• President Barack Obama speaks during his farewell address at McCormick Place in Chicago. (AAP)
US President Barack Obama has delivered a heartfelt and idealistic speech in his final presidential address to the American people.
Kerrie Armstrong

11 Jan - 3:17 PM  UPDATED 11 Jan - 5:10 PM

Outgoing US President Barack Obama avoided any direct shots at his successor Donald Trump and instead called on Americans to uphold their democracy in his final presidential speech.

Speaking from his home town of Chicago, Mr Obama delivered an at time idealistic speech that called on Americans to become more involved in politics and preserve the spirit of the Constitution.

"America is no fragile thing, but the gains of our long journey to freedom are not assured," he said.

"America, we weaken those ties when we allow our political dialogue to become so corrosive that people of good character aren't even willing to enter public service.

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"So coarse with rancour, that Americans with whom we disagree are seen not as misguided but as malevolent.

"We weaken those ties when we define some of us as more American than others, when we write off the whole system as inevitably corrupt, and when we sit back and blame the leaders we elect without examining our own role in electing them."

Mr Obama linked all Americans together in sharing the "most important office in a democracy - citizen".

"That's what our democracy demands. It needs you," he said.

"Not just when there is an election, not just when your own narrow interest is at stake, but over the full span of a lifetime.

"If you're tired of arguing with strangers on the internet try talking with one of them in real life.

"If something needs fixing, then lace up your shoes and do some organising.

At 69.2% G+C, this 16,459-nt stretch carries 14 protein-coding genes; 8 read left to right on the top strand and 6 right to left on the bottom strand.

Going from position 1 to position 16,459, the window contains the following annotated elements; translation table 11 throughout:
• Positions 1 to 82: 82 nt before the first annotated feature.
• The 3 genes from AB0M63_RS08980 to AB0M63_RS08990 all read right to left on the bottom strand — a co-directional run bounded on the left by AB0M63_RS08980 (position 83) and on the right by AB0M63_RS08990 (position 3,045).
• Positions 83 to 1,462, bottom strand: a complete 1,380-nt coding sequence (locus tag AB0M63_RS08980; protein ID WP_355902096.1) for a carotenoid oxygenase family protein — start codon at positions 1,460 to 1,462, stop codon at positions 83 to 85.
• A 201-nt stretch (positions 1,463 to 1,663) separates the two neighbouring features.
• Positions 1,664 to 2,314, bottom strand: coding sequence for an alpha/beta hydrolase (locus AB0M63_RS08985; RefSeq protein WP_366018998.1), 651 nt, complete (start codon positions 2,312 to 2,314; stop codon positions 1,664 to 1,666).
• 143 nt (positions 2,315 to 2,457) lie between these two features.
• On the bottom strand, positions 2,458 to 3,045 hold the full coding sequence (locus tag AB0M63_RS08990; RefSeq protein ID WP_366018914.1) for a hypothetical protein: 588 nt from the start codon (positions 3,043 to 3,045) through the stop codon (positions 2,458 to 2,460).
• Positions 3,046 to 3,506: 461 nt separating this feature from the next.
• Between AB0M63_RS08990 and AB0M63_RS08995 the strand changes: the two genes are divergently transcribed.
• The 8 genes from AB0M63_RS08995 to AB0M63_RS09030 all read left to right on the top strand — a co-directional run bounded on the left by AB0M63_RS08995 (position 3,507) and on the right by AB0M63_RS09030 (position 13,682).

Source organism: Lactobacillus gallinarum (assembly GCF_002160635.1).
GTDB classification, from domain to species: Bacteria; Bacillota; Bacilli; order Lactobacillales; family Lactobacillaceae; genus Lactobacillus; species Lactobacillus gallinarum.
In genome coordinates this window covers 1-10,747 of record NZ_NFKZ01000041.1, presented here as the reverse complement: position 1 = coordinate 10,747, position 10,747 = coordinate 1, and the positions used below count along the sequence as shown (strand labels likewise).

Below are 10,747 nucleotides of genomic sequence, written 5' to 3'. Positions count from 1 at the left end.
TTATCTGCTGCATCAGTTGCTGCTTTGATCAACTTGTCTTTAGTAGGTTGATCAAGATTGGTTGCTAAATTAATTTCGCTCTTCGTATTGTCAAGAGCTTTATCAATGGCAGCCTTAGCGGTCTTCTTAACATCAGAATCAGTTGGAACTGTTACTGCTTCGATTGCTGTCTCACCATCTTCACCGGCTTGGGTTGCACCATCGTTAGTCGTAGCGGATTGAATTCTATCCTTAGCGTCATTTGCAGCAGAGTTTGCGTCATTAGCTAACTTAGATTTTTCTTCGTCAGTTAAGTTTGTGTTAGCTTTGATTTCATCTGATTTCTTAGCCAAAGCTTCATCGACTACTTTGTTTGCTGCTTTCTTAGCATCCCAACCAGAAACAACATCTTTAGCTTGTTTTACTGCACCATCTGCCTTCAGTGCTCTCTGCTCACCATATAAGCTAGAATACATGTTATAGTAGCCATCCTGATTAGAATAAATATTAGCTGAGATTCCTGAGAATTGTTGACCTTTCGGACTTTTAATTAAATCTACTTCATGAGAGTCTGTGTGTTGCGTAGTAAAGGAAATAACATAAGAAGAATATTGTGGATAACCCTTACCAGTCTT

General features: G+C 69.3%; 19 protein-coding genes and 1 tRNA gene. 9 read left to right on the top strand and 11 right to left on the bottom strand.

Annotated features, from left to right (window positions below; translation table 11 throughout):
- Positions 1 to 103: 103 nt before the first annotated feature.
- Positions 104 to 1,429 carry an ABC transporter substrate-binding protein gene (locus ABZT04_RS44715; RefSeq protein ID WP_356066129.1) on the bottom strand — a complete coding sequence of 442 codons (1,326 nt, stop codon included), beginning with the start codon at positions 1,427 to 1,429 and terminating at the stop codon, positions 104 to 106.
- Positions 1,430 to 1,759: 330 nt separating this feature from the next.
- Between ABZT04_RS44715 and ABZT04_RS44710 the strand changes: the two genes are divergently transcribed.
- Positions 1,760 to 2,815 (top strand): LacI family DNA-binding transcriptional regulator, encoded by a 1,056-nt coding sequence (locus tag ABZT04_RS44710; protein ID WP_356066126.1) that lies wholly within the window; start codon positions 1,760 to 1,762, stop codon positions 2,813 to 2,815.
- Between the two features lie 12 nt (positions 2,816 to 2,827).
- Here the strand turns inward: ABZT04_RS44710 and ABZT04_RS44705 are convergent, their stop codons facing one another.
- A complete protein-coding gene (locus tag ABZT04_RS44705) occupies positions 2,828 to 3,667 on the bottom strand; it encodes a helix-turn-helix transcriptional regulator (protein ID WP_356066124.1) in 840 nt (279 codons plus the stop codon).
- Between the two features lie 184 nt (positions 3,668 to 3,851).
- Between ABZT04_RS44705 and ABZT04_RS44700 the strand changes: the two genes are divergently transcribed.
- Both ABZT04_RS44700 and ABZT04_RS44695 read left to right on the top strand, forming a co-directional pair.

"If you're disappointed by your elected officials, grab a clipboard, get some signatures and run for office yourself."

In a speech lasting nearly an hour, Mr Obama spoke about the need for bolder action on climate change, for reforms that provided economic equality for all and for all people to broaden their world view in the face of social media and fake news.

"Politics is a battle of ideas. That's how our democracy was designed," he said.

"But without some common baseline of facts, without a willingness to admit new information and concede that your opponent might be making a fair point, and that science and reason matter, then we're going to keep talking past each other and we'll make common ground and compromise impossible."

He also tackled the race relations and that have in recent months threatened the fabric of American society, in one of the few veiled barbs towards the divisive politics against immigrants and Muslims that helped sweep president-elect Mr Trump to victory.

"Social attitudes often times take generations to changes, but if our democracy is to work the way it should in this increasingly diverse nation, then each one of us need to try to heed the advice of a great character in American fiction, Atticus Finch who said, 'You never really understand a person until you consider things from his point of view, until you climb into his skin and walk around in it'," he said.